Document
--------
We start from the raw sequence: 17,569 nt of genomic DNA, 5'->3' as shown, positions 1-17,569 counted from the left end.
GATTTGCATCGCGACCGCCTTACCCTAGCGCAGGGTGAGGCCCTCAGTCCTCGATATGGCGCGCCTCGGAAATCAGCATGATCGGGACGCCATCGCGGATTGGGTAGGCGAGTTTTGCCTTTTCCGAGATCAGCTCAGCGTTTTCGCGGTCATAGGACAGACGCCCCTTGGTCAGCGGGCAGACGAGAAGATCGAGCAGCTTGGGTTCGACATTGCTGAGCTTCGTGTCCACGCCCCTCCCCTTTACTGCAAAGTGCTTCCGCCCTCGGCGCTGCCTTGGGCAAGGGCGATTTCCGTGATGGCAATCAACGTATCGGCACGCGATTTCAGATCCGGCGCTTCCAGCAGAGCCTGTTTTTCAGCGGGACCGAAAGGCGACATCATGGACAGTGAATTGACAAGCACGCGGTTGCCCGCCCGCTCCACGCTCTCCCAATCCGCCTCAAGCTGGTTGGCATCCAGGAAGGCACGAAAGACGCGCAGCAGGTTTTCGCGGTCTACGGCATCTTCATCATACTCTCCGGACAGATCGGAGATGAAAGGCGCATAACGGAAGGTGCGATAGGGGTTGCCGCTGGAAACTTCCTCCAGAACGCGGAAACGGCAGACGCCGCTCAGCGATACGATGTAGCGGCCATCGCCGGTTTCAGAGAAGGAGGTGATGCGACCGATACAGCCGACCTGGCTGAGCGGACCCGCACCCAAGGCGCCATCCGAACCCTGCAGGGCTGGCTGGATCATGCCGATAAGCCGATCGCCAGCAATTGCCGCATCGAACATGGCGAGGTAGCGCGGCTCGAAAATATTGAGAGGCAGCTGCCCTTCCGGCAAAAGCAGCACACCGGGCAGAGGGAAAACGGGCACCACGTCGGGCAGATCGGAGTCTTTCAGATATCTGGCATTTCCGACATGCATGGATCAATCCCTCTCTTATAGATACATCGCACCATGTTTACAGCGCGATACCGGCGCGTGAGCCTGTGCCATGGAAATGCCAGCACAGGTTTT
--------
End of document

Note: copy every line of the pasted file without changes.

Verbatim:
We start from the raw sequence: 17,569 nt of genomic DNA, 5'->3' as shown, positions 1-17,569 counted from the left end.
GATTTGCATCGCGACCGCCTTACCCTAGCGCAGGGTGAGGCCCTCAGTCCTCGATATGGCGCGCCTCGGAAATCAGCATGATCGGGACGCCATCGCGGATTGGGTAGGCGAGTTTTGCCTTTTCCGAGATCAGCTCAGCGTTTTCGCGGTCATAGGACAGACGCCCCTTGGTCAGCGGGCAGACGAGAAGATCGAGCAGCTTGGGTTCGACATTGCTGAGCTTCGTGTCCACGCCCCTCCCCTTTACTGCAAAGTGCTTCCGCCCTCGGCGCTGCCTTGGGCAAGGGCGATTTCCGTGATGGCAATCAACGTATCGGCACGCGATTTCAGATCCGGCGCTTCCAGCAGAGCCTGTTTTTCAGCGGGACCGAAAGGCGACATCATGGACAGTGAATTGACAAGCACGCGGTTGCCCGCCCGCTCCACGCTCTCCCAATCCGCCTCAAGCTGGTTGGCATCCAGGAAGGCACGAAAGACGCGCAGCAGGTTTTCGCGGTCTACGGCATCTTCATCATACTCTCCGGACAGATCGGAGATGAAAGGCGCATAACGGAAGGTGCGATAGGGGTTGCCGCTGGAAACTTCCTCCAGAACGCGGAAACGGCAGACGCCGCTCAGCGATACGATGTAGCGGCCATCGCCGGTTTCAGAGAAGGAGGTGATGCGACCGATACAGCCGACCTGGCTGAGCGGACCCGCACCCAAGGCGCCATCCGAACCCTGCAGGGCTGGCTGGATCATGCCGATAAGCCGATCGCCAGCAATTGCCGCATCGAACATGGCGAGGTAGCGCGGCTCGAAAATATTGAGAGGCAGCTGCCCTTCCGGCAAAAGCAGCACACCGGGCAGAGGGAAAACGGGCACCACGTCGGGCAGATCGGAGTCTTTCAGATATCTGGCATTTCCGACATGCATGGATCAATCCCTCTCTTATAGATACATCGCACCATGTTTACAGCGCGATACCGGCGCGTGAGCCTGTGCCATGGAAATGCCAGCACAGGTTTT